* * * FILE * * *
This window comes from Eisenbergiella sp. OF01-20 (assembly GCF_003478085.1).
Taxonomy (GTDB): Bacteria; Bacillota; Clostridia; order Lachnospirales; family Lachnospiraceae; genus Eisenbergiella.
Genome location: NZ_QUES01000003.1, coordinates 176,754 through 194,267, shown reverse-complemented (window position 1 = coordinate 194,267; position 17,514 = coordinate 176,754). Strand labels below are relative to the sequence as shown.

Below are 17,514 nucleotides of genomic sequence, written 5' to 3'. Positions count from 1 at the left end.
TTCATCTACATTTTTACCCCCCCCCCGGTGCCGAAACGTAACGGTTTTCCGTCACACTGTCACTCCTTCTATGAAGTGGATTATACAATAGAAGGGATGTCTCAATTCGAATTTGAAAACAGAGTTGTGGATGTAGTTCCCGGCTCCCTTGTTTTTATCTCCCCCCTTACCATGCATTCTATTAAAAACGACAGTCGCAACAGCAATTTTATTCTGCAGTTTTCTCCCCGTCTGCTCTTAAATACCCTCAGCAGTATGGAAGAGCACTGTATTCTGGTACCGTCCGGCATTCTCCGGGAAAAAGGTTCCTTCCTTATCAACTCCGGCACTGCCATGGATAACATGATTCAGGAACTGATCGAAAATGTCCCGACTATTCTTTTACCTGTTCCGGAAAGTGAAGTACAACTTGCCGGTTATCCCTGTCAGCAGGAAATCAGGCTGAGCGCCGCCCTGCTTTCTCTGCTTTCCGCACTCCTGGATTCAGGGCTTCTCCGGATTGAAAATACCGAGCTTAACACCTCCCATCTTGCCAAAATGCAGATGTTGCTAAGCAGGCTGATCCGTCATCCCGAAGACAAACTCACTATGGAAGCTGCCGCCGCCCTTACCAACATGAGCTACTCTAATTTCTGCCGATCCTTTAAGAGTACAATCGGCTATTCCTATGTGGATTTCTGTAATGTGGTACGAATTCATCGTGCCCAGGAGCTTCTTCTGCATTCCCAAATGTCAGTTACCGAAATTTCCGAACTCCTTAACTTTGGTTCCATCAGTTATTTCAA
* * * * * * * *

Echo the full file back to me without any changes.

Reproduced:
This window comes from Eisenbergiella sp. OF01-20 (assembly GCF_003478085.1).
Taxonomy (GTDB): Bacteria; Bacillota; Clostridia; order Lachnospirales; family Lachnospiraceae; genus Eisenbergiella.
Genome location: NZ_QUES01000003.1, coordinates 176,754 through 194,267, shown reverse-complemented (window position 1 = coordinate 194,267; position 17,514 = coordinate 176,754). Strand labels below are relative to the sequence as shown.

Below are 17,514 nucleotides of genomic sequence, written 5' to 3'. Positions count from 1 at the left end.
TTCATCTACATTTTTACCCCCCCCCCGGTGCCGAAACGTAACGGTTTTCCGTCACACTGTCACTCCTTCTATGAAGTGGATTATACAATAGAAGGGATGTCTCAATTCGAATTTGAAAACAGAGTTGTGGATGTAGTTCCCGGCTCCCTTGTTTTTATCTCCCCCCTTACCATGCATTCTATTAAAAACGACAGTCGCAACAGCAATTTTATTCTGCAGTTTTCTCCCCGTCTGCTCTTAAATACCCTCAGCAGTATGGAAGAGCACTGTATTCTGGTACCGTCCGGCATTCTCCGGGAAAAAGGTTCCTTCCTTATCAACTCCGGCACTGCCATGGATAACATGATTCAGGAACTGATCGAAAATGTCCCGACTATTCTTTTACCTGTTCCGGAAAGTGAAGTACAACTTGCCGGTTATCCCTGTCAGCAGGAAATCAGGCTGAGCGCCGCCCTGCTTTCTCTGCTTTCCGCACTCCTGGATTCAGGGCTTCTCCGGATTGAAAATACCGAGCTTAACACCTCCCATCTTGCCAAAATGCAGATGTTGCTAAGCAGGCTGATCCGTCATCCCGAAGACAAACTCACTATGGAAGCTGCCGCCGCCCTTACCAACATGAGCTACTCTAATTTCTGCCGATCCTTTAAGAGTACAATCGGCTATTCCTATGTGGATTTCTGTAATGTGGTACGAATTCATCGTGCCCAGGAGCTTCTTCTGCATTCCCAAATGTCAGTTACCGAAATTTCCGAACTCCTTAACTTTGGTTCCATCAGTTATTTCAA